In 1834, novelist Charles Dickens described a bus journey in detail, and focused heavily on the “amusing” passengers who, he claimed, changed as fast as a kaleidoscope. These famous words perfectly sum up the joy of bus travel for many of us – if you are a fan of people watching, there is no better option available! In just a few steps, we will discover how to create our very own bus stop – from there, the limit is your imagination!
Step-By-Step Images and Instructions
Use the brown pen and ruler to draw a line around an inch from the bottom of your page, and add two marks to the corners, pointing up at diagonals.
Connect the top of the corner lines together with another straight line…
And use the brown pen to fill in the shape.
Add three small lines to the bottom of the shape, one at either end, and one in the middle.
Now, use the brown pen and the ruler to add two more parallel lines above the shape.
Join the ends of this to create a long, thin rectangle. Then, add two more shapes above this with the ruler and brown pen.
Fill in the shapes with the brown pen…
With a blue pen and a ruler, add a blue to the very bottom line, extending this out slightly beyond the original line.
Use the blue pen and the ruler to add two vertical lines to either end of the horizontal line you just drew, extending these up towards the top of the page, and down past the legs at the bottom.
Connect the vertical lines at the top with a straight line, extending this out slightly, before adding two shorter lines at either end.
Now, add two tall, vertical lines in the center of the main shape, following this up with two shorter lines emerging from the top line.
Use the cyan highlighter pen to fill in the stop section, creating the top of the bus stop.
Now, use the tools to add a series of diagonal stripes across the back shape – these should start small, and get thicker as they move across to the right of the shape.
With a cyan pencil, fill in the remaining diagonal stripes, creating a “two tone” effect in the background.
Use the blue pen and the ruler to add a thin rectangle to the very top of the bus stop…
And then fill this in to create a solid shape.
Use a gray pencil and a ruler to add a rectangle shape to the bottom of the bench, creating a slightly angled line on the left-hand side.
Then use the gray pencil to fill this in.
Now, add a long, thin rectangle to the very bottom of the page.
Use the gray pencil to fill in this rectangle for a solid shape…
Now add lines to the sides and back, creating a large rectangle underneath the entire structure.
With a cyan pen and the ruler, add two short vertical lines, one on either side of the bus stop.
Return to the dark blue rectangle at the top of the bus stop, and use the cyan pen and ruler to add another rectangle to the top, this time with slightly curved edges.
Use a cyan pencil to fill in the rectangle with light shading…
Take a black pen and use it to write “BUS STATION” in this top section.
Use the gray pencil and use a drawing compass to add two circles to the top of the lines at the edge.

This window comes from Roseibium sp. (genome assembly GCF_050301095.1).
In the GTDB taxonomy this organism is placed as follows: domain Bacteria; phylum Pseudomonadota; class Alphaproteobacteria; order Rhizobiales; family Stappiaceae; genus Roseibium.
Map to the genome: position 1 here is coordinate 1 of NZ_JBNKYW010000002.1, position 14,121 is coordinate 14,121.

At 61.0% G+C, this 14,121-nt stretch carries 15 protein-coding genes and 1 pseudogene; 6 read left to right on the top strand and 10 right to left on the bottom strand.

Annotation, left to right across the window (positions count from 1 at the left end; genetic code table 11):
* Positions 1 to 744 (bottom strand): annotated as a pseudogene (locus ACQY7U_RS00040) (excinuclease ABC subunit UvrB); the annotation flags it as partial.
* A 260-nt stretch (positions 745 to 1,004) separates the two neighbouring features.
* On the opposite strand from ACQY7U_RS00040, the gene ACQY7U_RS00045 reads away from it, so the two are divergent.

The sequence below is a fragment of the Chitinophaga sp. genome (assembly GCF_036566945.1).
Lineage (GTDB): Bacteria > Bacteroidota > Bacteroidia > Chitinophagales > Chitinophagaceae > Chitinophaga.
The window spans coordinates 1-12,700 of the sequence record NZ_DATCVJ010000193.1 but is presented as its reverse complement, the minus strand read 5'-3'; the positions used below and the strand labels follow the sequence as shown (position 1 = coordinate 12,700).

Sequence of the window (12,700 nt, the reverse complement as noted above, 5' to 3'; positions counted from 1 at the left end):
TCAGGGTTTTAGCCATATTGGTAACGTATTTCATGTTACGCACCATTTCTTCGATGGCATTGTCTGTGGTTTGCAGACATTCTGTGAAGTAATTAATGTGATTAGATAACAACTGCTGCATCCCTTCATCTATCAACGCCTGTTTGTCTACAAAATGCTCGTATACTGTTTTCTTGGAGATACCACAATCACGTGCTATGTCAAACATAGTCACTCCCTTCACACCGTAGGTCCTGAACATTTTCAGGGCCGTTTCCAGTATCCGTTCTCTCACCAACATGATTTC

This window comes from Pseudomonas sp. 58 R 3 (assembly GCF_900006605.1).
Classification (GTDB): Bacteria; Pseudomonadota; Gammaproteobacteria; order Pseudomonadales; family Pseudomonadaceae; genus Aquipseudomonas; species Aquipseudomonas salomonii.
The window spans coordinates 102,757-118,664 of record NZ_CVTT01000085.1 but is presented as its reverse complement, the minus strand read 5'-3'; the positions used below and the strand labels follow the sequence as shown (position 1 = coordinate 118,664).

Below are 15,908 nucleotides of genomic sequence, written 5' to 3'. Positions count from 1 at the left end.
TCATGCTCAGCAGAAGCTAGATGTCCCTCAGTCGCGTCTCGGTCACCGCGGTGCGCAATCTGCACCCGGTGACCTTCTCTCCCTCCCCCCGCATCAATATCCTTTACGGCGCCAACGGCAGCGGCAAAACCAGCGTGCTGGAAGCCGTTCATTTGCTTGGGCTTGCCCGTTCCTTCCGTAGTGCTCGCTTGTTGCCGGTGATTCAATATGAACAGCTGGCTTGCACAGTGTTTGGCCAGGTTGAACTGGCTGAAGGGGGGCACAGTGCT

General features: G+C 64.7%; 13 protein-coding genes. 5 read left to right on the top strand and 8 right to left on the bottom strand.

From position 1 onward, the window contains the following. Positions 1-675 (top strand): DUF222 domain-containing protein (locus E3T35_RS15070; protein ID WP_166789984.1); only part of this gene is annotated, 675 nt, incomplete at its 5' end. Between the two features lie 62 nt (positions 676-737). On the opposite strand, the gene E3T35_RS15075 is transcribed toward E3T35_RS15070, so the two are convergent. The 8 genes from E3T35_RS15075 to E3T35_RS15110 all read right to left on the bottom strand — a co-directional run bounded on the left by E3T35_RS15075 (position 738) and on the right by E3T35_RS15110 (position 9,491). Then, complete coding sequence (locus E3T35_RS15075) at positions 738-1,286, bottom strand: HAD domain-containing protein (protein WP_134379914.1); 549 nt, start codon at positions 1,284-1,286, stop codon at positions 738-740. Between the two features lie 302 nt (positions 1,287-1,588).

Go over these outlines with a blue pen…
And add two smaller blue circles inside these.
Use a black liner to draw small figures inside the circle – the driver needs to know that this is the bus stop!
With a cyan pencil, gently shade in the main face of these two circular signs to complete your drawing.
And there we have it – your very own bus stop. It is up to you to decide just where is serves, where it goes, and who is visiting it – time to get those creative juices flowing!
When it comes to public transport, the humble bus is perhaps the best-known option for many of us, with variations of the public bus system appearing in countries around the world.
Jakarta, located in Indonesia, tops the list when it comes to accessible bus routes – the city boasts 156 miles of bus lines, and there are 3900 buses in operation at any given time – no need to worry about missing your stop!
In 1662, Paris introduced the first version of a bus line – in its original incarnation, this took the form of a horse and carriage, and allowed up to eight passengers to travel at any one time. Known as “five-penny coaches”, the experience was reserved for the upper classes, and the invention lasted for ten years before losing its appeal. 150 years later, it was reimagined, along with a host of new combustion and steam options to power the vehicles and increase capacity.
We can thank Paris not only for introducing the idea of buses, but also for the name we recognize around the world today. The concept of buses originated in 1828, when the first bus service started, operating from La Madeleine, right up to La Bastille in the city of Paris. The name “omnibus” is derived from Latin roots, and translates as “for all” and this is exactly for whom the initial buses were invented. Using this word to describe the method of transport also originated in this region and named after a hat shop located in Nantes – known as “Omnes Omnibus”. It was here that the very first bus lane finished its route.
Now, the term is recognized across the world, and the bus is an essential element of modern life.